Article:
Lanier Greenhaw | Southern Foodways Alliance arrow left envelope headphones search facebook instagram twitter flickr menu rss play circle itunes calendar

Oral Histories

The SFA oral history program documents life stories from the American South. Collecting these stories, we honor the people whose labor defines the region. If you would like to contribute to SFA’s oral history collections, please send your ideas for oral history along with your CV or Resume and a portfolio of prior oral history work to

< Back to Oral History project: A Hamburger by Any Other Name


Lanier Greenhaw

Dub's Burgers

The story of Dub’s Burgers goes all the way back to the late 1950s in Athens, Alabama and then to the tail end of Weaver “Dub” Dupree Greenhaw’s white pickup truck. In his regular job Dub Greenhaw moved and sold furniture, a family business, and on the side he sold hamburgers out of the back of his truck at the Limestone County Fairgrounds. Sales were so good that in 1961 Mr. Greenhaw purchased a space for a restaurant, the same location Dub’s continues to operate today. A second location of Dub’s opened in Athens’ downtown square in 1963, but closed in 2000.

Lanier Greenhaw, Dub Greenhaw’s great-nephew and current owner of the business, says the hamburger recipe (which hasn’t changed) is a combination of pork, beef, and bread. Lanier sources his burger mix from L & S Groceries in Ardmore, Alabama (owned by the Smith family), the same folks who sold meat to Dub Greenhaw.

Every day at three o’clock, Mr. Greenhaw calls the next day’s hamburger meat order in to L & S. He picks up fourteen pound-packs of meat mix, each pack yielding about seventy-two rolled balls of meat, which are then mashed down and fried on the grill. When a customer orders a Dub burger, the standard toppings are mustard, ketchup, pickle, onion, and a vinegar-based slaw.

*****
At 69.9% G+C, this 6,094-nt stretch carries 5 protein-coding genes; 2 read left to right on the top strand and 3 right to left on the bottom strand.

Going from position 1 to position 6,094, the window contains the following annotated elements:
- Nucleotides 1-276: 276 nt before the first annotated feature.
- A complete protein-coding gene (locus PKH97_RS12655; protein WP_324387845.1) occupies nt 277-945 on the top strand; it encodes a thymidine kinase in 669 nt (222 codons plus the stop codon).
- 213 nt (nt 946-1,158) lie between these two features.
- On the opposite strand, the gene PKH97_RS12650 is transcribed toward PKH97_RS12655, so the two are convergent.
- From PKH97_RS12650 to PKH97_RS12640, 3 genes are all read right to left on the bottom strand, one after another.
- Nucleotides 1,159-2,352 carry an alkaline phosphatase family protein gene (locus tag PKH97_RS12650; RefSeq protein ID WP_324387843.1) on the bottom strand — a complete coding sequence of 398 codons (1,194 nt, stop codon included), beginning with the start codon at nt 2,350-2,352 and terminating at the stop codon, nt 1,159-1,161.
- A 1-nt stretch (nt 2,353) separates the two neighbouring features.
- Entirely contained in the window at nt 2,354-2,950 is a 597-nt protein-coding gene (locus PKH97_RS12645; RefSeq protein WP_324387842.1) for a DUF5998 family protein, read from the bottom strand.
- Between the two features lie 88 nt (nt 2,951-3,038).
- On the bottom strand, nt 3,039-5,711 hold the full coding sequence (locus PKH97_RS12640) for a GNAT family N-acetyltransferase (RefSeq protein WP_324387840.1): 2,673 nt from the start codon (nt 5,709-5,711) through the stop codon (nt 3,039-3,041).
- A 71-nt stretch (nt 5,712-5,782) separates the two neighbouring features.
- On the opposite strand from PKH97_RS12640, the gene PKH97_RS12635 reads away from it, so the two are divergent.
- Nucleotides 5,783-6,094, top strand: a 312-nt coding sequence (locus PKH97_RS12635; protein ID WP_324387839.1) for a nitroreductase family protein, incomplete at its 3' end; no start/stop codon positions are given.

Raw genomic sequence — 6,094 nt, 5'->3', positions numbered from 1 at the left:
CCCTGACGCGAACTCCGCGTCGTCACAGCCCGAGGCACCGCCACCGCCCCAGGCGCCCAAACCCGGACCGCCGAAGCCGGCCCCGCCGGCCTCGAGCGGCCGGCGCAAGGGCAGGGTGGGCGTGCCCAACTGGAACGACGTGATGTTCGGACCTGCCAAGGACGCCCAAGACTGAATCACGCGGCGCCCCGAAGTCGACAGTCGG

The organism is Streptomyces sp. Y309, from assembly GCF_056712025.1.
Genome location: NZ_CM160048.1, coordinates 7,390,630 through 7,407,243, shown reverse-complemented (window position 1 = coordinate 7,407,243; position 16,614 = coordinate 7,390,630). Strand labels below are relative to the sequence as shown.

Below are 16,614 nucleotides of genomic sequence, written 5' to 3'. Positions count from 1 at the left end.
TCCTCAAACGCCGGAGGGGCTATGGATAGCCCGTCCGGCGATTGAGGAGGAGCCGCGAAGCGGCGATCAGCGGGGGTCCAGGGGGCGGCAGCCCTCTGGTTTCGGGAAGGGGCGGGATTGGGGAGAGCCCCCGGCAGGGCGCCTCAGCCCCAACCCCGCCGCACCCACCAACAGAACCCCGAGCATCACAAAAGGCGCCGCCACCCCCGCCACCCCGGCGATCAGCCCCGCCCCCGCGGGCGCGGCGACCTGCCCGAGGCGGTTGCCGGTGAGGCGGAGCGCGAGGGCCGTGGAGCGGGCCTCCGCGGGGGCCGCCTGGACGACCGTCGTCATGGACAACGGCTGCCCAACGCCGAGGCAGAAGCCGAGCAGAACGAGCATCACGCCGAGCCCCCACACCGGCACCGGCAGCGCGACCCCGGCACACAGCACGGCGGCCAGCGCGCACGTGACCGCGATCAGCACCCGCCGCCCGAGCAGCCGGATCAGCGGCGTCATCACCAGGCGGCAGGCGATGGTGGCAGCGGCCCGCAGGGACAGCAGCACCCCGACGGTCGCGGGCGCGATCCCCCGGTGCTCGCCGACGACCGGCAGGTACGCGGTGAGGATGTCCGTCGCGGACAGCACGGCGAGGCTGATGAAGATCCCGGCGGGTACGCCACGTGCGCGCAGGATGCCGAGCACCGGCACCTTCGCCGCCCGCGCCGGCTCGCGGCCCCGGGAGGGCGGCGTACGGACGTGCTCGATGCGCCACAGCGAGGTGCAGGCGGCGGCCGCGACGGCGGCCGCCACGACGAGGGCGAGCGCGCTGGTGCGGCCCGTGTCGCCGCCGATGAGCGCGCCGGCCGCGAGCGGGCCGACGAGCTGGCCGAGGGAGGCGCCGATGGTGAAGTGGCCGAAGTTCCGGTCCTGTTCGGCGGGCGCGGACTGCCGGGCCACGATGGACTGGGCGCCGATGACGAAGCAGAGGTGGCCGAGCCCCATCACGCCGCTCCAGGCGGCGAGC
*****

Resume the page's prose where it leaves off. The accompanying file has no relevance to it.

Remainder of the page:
In 1983, Mr. Lanier Greenhaw’s father, Jimmy, and his uncle Herby – who at the time were involved in the family’s other business of furniture buying and moving – bought the restaurant from Dub Greenhaw. In 1989 Dub Greenhaw passed away, the same year Lanier took over the family moving business while his father and uncle continued to run the restaurant. In the early 2000s, Mr. Greenhaw’s parents, Jimmy and Kitty, bought Uncle Herby’s share of the business. Mr. Greenhaw says when his parents took over the restaurant, the menu extended from breakfast to dinner.

When his parents decided to retire in 2007, the same year the recession hit, Lanier Greenhaw, took over the restaurant. He says initially, business took a small dip, but it did stay steady; customers were looking for a consistent, filling, low-cost lunch.

Mr. Greenhaw’s simplified the menu and hours to cater to what’s in greatest demand: burgers, fries, onion rings. Dub’s stays open until 3:45 PM on the weekdays, but Mr. Greenhaw says if they run out of meat, they close early and go home.

With the exception of Mr. Greenhaw, the staff of Dub’s Burgers are women, whose years of service at the restaurant range from two years to thirty years. They practice a delicate shuffle behind the tight counter (what Mr. Greenhaw compares to Frogger) to take orders, wait on to-go orders, handle order tickets, fry and wrap burgers, fill drinks, and hold court.

Date of interview:

Sara Wood

Sara Wood

Download Transcript

Other Project Interviews



The Southern Foodways Alliance drives a more progressive future by leading conversations that challenge existing constructs, shape perspectives, and foster meaningful discussions. We reconsider the past with research, scrutiny, and documentation.


Alex Raij Txikito

Let’s Stay in Touch

Sign up for the SFA newsletter to have the latest content
delivered directly to your inbox.